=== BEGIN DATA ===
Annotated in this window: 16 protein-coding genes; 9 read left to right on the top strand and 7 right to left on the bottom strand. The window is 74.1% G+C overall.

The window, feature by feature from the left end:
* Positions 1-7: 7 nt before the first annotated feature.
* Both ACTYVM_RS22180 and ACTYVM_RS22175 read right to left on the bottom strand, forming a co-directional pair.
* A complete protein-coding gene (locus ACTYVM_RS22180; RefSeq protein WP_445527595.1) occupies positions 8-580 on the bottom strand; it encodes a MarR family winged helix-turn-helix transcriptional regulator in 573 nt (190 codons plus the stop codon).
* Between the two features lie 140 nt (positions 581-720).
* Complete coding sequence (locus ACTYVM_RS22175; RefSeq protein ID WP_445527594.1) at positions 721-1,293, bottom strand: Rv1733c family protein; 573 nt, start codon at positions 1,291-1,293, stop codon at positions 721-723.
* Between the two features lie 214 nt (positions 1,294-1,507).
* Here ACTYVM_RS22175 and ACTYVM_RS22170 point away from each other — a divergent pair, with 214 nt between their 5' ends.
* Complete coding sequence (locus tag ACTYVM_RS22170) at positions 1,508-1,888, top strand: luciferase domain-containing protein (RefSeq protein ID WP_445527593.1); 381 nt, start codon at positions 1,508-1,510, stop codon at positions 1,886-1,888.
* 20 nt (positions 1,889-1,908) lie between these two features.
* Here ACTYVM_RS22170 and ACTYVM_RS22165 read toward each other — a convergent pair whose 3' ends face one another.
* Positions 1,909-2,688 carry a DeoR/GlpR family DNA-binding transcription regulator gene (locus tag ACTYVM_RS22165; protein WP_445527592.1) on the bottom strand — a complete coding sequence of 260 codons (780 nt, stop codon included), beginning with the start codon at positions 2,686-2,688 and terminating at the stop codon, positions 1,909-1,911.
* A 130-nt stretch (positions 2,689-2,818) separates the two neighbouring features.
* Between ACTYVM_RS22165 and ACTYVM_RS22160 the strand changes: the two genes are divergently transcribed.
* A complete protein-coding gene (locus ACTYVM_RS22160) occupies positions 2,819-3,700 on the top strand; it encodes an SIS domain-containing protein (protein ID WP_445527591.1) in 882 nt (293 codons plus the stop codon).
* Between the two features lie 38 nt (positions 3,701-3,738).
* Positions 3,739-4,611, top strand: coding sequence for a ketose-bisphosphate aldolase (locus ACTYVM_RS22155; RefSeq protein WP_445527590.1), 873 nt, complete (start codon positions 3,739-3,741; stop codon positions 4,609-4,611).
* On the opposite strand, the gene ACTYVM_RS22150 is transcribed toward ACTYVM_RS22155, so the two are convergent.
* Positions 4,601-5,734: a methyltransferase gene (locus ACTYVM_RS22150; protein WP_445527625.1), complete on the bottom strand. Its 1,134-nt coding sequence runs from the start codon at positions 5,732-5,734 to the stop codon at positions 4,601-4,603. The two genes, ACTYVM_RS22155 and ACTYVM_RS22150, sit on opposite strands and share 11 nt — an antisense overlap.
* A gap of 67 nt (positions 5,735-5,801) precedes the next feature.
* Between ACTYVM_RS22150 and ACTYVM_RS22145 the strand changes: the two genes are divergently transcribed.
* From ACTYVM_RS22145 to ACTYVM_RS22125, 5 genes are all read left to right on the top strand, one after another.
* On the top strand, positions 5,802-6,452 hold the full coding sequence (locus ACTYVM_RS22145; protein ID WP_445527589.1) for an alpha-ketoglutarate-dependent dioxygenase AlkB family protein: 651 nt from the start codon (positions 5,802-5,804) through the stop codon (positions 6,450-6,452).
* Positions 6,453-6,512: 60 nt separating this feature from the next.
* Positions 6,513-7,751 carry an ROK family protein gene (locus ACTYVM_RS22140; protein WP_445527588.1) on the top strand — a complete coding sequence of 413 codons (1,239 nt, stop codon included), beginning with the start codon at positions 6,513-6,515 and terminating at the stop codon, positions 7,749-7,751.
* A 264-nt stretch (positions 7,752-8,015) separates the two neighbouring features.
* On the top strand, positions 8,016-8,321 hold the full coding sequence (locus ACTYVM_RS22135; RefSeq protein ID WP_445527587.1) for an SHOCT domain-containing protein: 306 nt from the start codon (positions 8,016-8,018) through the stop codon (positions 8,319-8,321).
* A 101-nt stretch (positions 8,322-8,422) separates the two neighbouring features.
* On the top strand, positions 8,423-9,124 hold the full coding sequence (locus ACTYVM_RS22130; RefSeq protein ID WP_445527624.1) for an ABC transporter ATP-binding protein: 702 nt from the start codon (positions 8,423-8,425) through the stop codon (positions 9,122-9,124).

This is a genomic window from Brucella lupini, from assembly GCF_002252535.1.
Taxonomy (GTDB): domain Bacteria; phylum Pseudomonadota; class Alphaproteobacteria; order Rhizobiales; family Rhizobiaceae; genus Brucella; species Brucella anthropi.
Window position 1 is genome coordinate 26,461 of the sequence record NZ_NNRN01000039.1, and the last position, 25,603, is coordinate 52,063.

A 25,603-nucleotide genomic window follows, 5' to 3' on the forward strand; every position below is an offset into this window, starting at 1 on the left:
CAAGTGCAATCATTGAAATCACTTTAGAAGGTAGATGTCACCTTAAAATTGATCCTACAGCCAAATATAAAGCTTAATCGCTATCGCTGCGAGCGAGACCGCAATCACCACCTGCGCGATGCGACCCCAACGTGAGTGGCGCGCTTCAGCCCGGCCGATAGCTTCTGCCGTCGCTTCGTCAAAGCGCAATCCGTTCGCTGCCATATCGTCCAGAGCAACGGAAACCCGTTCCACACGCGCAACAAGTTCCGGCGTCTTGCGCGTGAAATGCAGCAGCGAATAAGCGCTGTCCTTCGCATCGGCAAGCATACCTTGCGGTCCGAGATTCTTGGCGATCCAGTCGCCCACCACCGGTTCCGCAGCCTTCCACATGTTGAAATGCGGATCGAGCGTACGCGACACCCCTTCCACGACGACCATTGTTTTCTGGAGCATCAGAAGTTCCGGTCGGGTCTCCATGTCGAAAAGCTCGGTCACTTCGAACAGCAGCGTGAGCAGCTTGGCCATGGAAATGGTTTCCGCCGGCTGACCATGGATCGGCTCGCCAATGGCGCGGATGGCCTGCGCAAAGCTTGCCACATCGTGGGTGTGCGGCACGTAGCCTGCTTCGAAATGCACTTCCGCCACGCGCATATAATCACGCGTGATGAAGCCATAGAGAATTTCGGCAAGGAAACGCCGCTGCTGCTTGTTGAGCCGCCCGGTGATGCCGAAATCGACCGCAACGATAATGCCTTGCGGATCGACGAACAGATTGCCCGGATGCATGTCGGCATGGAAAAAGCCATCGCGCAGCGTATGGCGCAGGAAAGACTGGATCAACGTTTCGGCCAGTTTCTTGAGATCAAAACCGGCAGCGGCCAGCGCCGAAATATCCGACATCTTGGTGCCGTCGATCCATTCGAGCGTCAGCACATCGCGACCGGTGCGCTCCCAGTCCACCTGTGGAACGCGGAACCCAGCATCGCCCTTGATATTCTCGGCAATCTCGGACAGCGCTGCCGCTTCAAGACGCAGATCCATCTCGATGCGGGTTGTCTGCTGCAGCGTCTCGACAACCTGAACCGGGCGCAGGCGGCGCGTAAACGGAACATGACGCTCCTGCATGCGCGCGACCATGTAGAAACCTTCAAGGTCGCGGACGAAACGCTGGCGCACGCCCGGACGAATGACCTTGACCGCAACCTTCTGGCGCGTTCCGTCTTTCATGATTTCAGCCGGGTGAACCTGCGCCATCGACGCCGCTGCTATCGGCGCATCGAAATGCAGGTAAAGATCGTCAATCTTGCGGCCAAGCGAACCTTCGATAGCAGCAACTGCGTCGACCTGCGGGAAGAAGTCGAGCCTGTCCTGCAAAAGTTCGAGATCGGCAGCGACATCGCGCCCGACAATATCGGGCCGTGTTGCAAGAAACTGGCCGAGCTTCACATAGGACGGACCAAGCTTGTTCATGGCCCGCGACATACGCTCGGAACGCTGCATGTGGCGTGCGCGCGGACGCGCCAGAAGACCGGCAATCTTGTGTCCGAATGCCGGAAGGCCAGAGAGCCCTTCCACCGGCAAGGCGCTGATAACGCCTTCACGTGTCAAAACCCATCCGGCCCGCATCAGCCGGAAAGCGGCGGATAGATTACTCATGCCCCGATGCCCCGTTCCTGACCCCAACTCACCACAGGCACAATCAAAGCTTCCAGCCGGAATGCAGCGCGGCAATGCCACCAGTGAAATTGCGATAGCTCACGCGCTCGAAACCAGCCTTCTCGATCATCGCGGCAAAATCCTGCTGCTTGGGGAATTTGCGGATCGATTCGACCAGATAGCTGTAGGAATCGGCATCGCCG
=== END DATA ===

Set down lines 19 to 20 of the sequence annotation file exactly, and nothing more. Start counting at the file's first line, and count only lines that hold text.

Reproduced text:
* On the opposite strand, the gene ACTYVM_RS22150 is transcribed toward ACTYVM_RS22155, so the two are convergent.
* Positions 4,601-5,734: a methyltransferase gene (locus ACTYVM_RS22150; protein WP_445527625.1), complete on the bottom strand. Its 1,134-nt coding sequence runs from the start codon at positions 5,732-5,734 to the stop codon at positions 4,601-4,603. The two genes, ACTYVM_RS22155 and ACTYVM_RS22150, sit on opposite strands and share 11 nt — an antisense overlap.